June 08, 2017 Practice Points

SCOTUS Reigns in States’ Exercise of General Personal Jurisdiction

<i>BNSF Railway Co. v. Tyrrell</i> was related to a FELA case for injuries from on-the-job exposure to carcinogenic chemicals while employed by BNSF.

By Karen Aldridge Crawford – June 8, 2017

The U.S. Supreme Court decided BNSF Railway Co. v. Tyrrell, No. 16-405, on May 30, 2017. This case was appealed from a decision of the Supreme Court of Montana and related to a Federal Employers Liability Act (FELA) case for injuries from on-the-job exposure to carcinogenic chemicals while employed by BNSF. The alleged injuries did not occur in Montana. BNSF was not headquartered or incorporated in Montana and claimed only five percent of its work force and about six percent of its total track mileage was in Montana, resulting in less than ten percent of its revenues. BNSF moved to dismiss both suits based on lack of general personal jurisdiction.

The question before the Supreme Court was whether Montana state courts could exercise general personal jurisdiction over BNSF based on the facts that the company simply “did business” in the state and whether BNSF was “found within” the state under the corresponding state rules of civil procedure. Daimler AG v. Bauman, 571 U.S. __ (2014). After a complicated discussion of the differences between personal and general personal jurisdiction, made more complicated by the interpretation of the FELA statute, which has been held to express Congress’s intent to confine FELA litigation to federal courts, the Supreme held that, because neither injury occurred in Montana, Montana courts’ exercise of personal jurisdiction did not comport with the Fourteenth Amendment’s Due Process Clause. It then distinguished the cases relied on by the Montana Supreme Court related to general personal jurisdiction, holding that BNSF’s activity in Montana was not “so substantial and of such a nature as to render the corporation ‘at home’ in that state,” and reversed and remanded the case, relying on the decision in International Shoe Co. v. Washington, 326 U. S. 310 (1945), holding “certain minimum contacts with [the State] such that the maintenance of the suit does not offend ‘traditional notions of fair play and substantial justice.’”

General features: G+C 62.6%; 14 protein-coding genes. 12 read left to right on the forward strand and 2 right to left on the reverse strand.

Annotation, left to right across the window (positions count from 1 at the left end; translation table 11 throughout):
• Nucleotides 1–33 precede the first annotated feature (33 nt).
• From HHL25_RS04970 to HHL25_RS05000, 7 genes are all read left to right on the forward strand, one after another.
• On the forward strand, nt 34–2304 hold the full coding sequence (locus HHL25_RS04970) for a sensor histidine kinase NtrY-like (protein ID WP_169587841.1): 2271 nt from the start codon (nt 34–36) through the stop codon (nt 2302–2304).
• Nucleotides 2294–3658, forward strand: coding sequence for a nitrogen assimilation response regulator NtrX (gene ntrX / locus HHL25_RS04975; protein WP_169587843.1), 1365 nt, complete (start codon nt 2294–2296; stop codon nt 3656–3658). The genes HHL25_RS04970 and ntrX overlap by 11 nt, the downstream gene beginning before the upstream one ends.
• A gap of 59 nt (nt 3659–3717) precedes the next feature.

All the justices joined in this opinion except Justice Sotomayor, who concurred in part and dissented in part, stating that while International Shoe controlled the case, the court’s language that “continuous corporate operations within a state [are] so substantial and of such a nature as to justify suit against it on causes of action arising from dealings entirely distinct from those activities” should be interpreted differently. Justice Sotomayor believed the language meant that the courts are supposed to ask whether the benefits that a defendant attained in the forum state warranted the burdens associated with general personal jurisdiction, claiming that the comparative analysis in Daimler was invented and that International Shoe requires only the analysis of the contacts within the state in question based on the quality and quantity of those contacts.


Karen Aldridge Crawford is a partner with Nelson Mullins Riley & Scarborough in Columbia, South Carolina, and Washington, D.C.


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